Largemouth Bass, Bluegill - Jones Lake Management

As the season shifts to the cooling embrace of September, it's an opportune time to discuss changes in Midwestern ponds and lakes and how these changes affect fish. Diminishing daylight hours lead to reduced photosynthesis among aquatic plants, resulting in potential changes in oxygen levels and nutrient dynamics.

September is characterized by shorter days and cooler temperatures, but it also sees less rainfall through much of our footprint. The result of these diminishing photoperiods and dropping temperatures is lower oxygen production levels from plankton and aquatic weeds/algae. Unfortunately, the lack of rain and short days also heighten the risk of plankton crashes. Water temperatures are still warm, so plankton populations continue to grow. However, with little rain, fewer nutrients are introduced to the pond and rapid plankton growth may exhaust the available nutrients and result in a population “crash.” In the event of a plankton crash, the pond suffers from both a drop in oxygen production but also increased oxygen demand because of decomposition.  These dramatic swings in dissolved oxygen (DO) can stress a fish population. Symptoms of oxygen related stress include gathering near inlets or areas of water movement, sluggish behavior, loss appetite, and even gasping at the surface. A properly sized aeration system can mitigate risk to your fish population by helping stabilize oxygen levels.

As diminishing photoperiods and dropping temperatures nudge the ecosystem, largemouth bass embark on a quest for sustenance. This is the time when the bass's foraging instincts sharpen, driven by the anticipation of the colder months ahead. Their activity surges, as they capitalize on the availability of prey fish and aquatic organisms, ensuring they're well-prepared for the upcoming winter. When water temperatures drop in the mid to late winter, largemouth bass feed very little. They rely on their hard-earned fat reserves to sustain them throughout these cold months.

The dropping temperatures also trigger a subtle shift in bluegill behavior, prompting them to transition from their summer habits. They gravitate towards shallower waters, capitalizing on the lingering warmth in the upper layers. As their foraging behaviors adjust, they become more cautious, striking a delicate balance between feeding and vigilance in response to changing conditions.

Changing conditions mean September is the time to consider supplemental forage fish stocking. By introducing additional forage species such as fathead minnows, golden shiner minnows and small bluegill sunfish, we enhance the nutritional base of the ecosystem, providing essential sustenance for both largemouth bass, adult bluegill, and other predators. This supplemental stocking reduces competition for food among the existing fish population and helps these fish prepare for a long, cold winter. The goal is to bolster an existing forage fish population. We stock enough fathead minnows and golden shiner minnows to ensure they can feed hungry predators and also establish a breeding population. Stocking at ideal rates helps provide your predators a consistent food supply and promotes sustainable largemouth bass and other predator growth.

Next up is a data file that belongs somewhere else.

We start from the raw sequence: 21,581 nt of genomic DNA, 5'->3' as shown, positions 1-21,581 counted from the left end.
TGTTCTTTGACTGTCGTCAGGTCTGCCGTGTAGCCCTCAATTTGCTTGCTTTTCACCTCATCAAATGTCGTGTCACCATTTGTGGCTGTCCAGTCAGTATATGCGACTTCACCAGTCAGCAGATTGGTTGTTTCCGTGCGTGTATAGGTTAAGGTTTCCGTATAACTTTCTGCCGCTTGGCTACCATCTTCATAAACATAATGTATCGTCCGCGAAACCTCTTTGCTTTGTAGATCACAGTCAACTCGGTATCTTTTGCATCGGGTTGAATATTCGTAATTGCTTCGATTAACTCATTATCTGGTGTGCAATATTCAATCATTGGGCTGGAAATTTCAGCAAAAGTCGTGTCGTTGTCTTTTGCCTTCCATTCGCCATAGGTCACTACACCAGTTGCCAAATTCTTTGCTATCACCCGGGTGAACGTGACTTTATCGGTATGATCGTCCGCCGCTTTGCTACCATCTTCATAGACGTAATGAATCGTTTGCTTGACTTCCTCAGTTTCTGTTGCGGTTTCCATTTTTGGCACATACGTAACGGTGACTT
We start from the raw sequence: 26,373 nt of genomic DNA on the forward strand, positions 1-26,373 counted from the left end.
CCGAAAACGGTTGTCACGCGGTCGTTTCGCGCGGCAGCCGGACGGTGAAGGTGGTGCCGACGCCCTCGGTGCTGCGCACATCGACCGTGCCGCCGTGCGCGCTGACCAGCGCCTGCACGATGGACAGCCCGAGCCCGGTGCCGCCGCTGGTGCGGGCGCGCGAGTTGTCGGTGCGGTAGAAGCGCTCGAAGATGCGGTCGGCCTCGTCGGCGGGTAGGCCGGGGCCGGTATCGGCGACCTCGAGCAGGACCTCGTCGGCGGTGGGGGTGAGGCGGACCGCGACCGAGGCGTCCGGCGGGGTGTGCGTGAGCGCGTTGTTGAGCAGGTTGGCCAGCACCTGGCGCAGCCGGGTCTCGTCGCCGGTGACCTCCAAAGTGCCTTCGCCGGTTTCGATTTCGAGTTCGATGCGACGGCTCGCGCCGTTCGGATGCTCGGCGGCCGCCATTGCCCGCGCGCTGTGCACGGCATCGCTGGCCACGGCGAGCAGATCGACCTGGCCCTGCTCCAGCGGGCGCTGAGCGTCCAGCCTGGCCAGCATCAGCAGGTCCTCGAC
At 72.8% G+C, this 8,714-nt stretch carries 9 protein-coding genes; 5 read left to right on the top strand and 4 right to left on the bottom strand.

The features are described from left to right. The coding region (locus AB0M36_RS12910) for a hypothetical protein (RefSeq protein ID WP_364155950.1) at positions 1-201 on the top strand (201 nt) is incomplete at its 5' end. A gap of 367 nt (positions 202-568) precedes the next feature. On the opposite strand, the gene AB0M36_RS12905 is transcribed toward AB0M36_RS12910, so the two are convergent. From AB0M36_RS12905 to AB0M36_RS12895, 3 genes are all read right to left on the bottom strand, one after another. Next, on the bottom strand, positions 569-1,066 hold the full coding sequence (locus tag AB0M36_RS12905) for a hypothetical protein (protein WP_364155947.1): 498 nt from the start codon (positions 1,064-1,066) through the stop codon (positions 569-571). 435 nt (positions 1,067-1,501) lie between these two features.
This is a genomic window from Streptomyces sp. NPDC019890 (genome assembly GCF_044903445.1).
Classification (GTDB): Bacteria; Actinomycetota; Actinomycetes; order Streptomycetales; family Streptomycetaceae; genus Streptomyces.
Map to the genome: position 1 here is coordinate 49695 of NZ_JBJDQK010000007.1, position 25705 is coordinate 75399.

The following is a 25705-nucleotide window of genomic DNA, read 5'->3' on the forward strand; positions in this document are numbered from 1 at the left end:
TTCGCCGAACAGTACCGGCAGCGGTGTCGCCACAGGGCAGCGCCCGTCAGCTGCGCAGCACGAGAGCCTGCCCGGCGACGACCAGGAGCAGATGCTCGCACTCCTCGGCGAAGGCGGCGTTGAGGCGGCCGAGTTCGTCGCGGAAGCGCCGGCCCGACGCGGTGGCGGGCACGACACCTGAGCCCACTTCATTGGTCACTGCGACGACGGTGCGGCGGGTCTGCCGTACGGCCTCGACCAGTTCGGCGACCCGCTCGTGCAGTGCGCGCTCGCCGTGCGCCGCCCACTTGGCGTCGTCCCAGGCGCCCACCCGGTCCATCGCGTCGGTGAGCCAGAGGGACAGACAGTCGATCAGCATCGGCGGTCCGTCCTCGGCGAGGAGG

Habitat plays a crucial role in shaping the behavioral patterns of both largemouth bass and bluegill during September. Largemouth bass tend to gravitate towards submerged structures such as fallen trees, aquatic vegetation, and rocky outcrops. These structures provide the perfect hideaways for ambushing prey and shelter from the shifting weather. Meanwhile, bluegill seek refuge in shallow, sunlit zones, making the most of the remaining warmth and the abundance of insect activity. Our fish habitat installation service takes center stage here. With the strategic placement of submerged structures, we create safe havens for largemouth bass and bluegill throughout the year.

In summary, September signifies a time of transition and adaptation for the aquatic inhabitants of Midwestern ponds and lakes. Largemouth bass, bluegill and other Midwestern fish modify their behaviors in response to the changing environmental cues, ensuring their survival and readiness for the impending seasonal shifts. It’s important to set them up for success by providing them food, habitat and a healthy environment.

Questions about getting your pond or lake ready for winter? Contact us today at 800.662.3474.